TEACHING & RESEARCH
Assistant Scientist and Director, SIRF
Biogeochemistry and Paleoclimatology
Office: MSBII 410
- Ph.D., 1997, University of Colorado at Boulder
- B.A., 1988, Carleton College
My research makes use of geochemical proxies to reconstruct the paleoclimatic history of the earth. Through climate reconstructions, it is my goal to improve our understanding of climatic variability, both in terms of the sensitivity of the climate system to various forcings and the range of variability expressed, and both as a result of natural forcing variability and anthropogenic causes. I focus on isotopic tracers of paleoclimate, but the interpretation of stable isotope records depends on an understanding of a variety of other proxy data, including fossil pollen, geomorphic evidence, marine micropaleontology and chemical stratigraphy, and historical records. My research focuses on the following questions.
What chemical fractions of sediments can be used as a proxy for lakewater isotopic composition? In the past few years, new technology (developed in large part by former IU Geology Prof. John Hayes and his students) has enabled us to make unprecedented measurements of hydrogen isotope ratios (D/H) on individual organic compounds. This approach offers several advantages over commonly used methods. Paleolimnologists interested in reconstructing lakewater isotopic composition have generally been restricted to 18O/16O ratios of calcium carbonate of aquatic fossils and sediment cellulose, both of which can be subject to severe limitations. The oxygen isotopic composition of carbonate is affected by temperature-dependent fractionation effects, and sediment cellulose can contain significant amounts derived from terrestrial sources, which affects its isotopic composition. For the past few years, I have been pursuing the possibility of using D/H ratios of certain biomarker lipids as a means of overcoming both of these problems.
How well can stable isotope ratios in freshwater systems be used as a proxy for climate conditions? Whereas stable isotope ratios of oxygen (18O/16O) and hydrogen (D/H) in precipitation are well correlated with mean annual temperature in most cold parts of the world, this signal is not always directly mapped into the isotopic composition of lakewater. For example, evaporation, both in the lake and in the watershed, can be important because it preferentially removes light isotopes, leaving the remaining water enriched in the heavy isotope. In general, these factors can be evaluated only through a rigorous program of hydrologic monitoring. I headed an isotopic monitoring program of lakewater near Iqaluit (Nunavut, Arctic Canada) to examine these effects.
How do lake-sediment based records of climate contribute to regional paleoclimate histories, and what does that tell us about climate sensitivity? Many environmental variables must be considered together to define climate. Because different climate proxies are sensitive to different variables, a wide range of paleoclimate proxies must be studied in order to generate the most reliable climate reconstructions. Depending on the hydrologic condition of the lakes, isotopes may reflect mean annual temperatures or the may also contain a significant evaporation signal. In order to make sense of lake-sediment based records, one must interpret them in light of other evidence from other proxies that are sensitive to temperature and water balance. Regional and global paleoclimate syntheses nearly always conclude that climate change is spatially heterogeneous. By comparing my paleoclimate records from one part of the world with records from other parts of globe, it is possible to determine the timing and geographical extent of anomalies, which can then help lead to an understanding of the forcing that caused the anomaly. The ultimate goal of this research is to relate the forcing to the size of the anomaly, thereby gaining a better understanding of how the climate system works.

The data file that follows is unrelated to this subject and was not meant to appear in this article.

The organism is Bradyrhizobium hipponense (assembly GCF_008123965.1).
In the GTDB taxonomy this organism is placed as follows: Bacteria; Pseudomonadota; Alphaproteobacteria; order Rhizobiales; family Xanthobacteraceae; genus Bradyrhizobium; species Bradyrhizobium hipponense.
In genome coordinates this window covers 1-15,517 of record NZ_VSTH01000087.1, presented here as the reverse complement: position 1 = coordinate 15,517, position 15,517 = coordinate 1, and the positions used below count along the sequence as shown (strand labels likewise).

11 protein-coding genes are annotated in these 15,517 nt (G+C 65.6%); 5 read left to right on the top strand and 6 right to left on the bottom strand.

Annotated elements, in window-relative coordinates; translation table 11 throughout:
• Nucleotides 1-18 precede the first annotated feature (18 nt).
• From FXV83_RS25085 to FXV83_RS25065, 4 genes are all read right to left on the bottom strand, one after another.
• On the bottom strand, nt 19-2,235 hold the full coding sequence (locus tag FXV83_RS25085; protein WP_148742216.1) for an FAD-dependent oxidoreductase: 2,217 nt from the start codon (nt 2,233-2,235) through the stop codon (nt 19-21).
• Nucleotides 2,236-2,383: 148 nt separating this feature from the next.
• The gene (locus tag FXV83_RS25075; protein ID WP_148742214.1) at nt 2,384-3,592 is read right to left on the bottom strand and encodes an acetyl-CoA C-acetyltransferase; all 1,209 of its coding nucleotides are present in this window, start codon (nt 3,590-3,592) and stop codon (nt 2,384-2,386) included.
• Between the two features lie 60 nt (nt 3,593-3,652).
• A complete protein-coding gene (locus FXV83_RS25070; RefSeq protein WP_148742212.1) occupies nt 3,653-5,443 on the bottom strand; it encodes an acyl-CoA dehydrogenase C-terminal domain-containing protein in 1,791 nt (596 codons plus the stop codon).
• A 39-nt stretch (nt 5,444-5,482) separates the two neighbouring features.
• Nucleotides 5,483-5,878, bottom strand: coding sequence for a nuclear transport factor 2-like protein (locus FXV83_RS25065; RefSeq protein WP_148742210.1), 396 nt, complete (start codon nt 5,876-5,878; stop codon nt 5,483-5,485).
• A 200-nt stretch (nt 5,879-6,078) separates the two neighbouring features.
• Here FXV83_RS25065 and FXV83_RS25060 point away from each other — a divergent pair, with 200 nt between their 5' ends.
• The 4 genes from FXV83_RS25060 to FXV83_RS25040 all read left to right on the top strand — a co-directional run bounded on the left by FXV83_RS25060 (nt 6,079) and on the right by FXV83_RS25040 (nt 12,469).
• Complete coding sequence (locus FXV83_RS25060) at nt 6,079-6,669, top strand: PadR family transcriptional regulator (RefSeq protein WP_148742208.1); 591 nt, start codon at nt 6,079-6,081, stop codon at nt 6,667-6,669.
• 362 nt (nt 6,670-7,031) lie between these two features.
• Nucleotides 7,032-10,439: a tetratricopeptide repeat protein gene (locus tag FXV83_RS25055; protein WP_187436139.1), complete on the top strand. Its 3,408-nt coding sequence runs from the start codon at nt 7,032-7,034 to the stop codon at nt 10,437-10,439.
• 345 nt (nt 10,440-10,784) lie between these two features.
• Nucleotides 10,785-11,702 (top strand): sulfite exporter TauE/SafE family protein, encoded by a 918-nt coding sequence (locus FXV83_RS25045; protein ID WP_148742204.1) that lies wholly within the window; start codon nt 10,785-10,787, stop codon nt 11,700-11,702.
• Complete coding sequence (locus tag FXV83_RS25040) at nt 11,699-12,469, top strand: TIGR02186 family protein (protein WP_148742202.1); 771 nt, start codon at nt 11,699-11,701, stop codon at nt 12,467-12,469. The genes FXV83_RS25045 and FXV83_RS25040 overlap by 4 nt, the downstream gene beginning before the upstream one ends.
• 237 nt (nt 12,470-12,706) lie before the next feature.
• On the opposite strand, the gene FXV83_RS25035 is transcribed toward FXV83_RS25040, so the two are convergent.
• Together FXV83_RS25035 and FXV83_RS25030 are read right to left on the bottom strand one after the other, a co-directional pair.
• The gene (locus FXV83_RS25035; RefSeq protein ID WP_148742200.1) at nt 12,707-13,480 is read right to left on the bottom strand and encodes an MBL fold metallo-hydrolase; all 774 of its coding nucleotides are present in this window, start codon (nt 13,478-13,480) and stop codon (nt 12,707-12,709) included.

Are hydrogen isotope ratios in terrestrial leaf-wax components a viable proxy for humidity? Humidity is a climate variable that is difficult to reconstruct. However, it may be that D/H ratios of leaf-wax components (n-alkanes, long-chain fatty acids, and long-chain n-alkanols) can be used as a proxy for evaporation. Plant physiologists have determined that water within the leaves of vascular plants becomes isotopically enriched due to evaporation. The degree of isotopic enrichment increases as humidity decreases. If leafwater isotopic enrichment is recorded in the leaf wax components as preliminary data suggest, then it may be possible to use the D/H of leaf wax components in sedimentary systems as an integrated, basin-wide paleo-humidity proxy. If successful, this means of obtaining paleo-humidity information would have important ramifications for paleobotanical and paleoclimate studies. These projects illustrate the kind of study which can be undertaken now using new geochemical approaches. The overarching theme I wish to address in my future research is, What is the climate history of the earth? What caused these changes, and what can we predict about future environmental change based on the paleoenvironmental record?
I serve on numerous research advisory committees for students at the undergraduate, master's and PHD level. I oversee instrumentation and laboratory space in the Biogeochemical Laboratory and the Stable Isotope Research Facility, including training and supervision of users from Indiana University and off-campus, instrument scheduling, and inventory management for lab supplies. I regularly participate in out-reach and science education programs for K-12 education. I am a regular reviewer for national and international journals and for proposal review for several US funding agencies (NSF, National Geographic).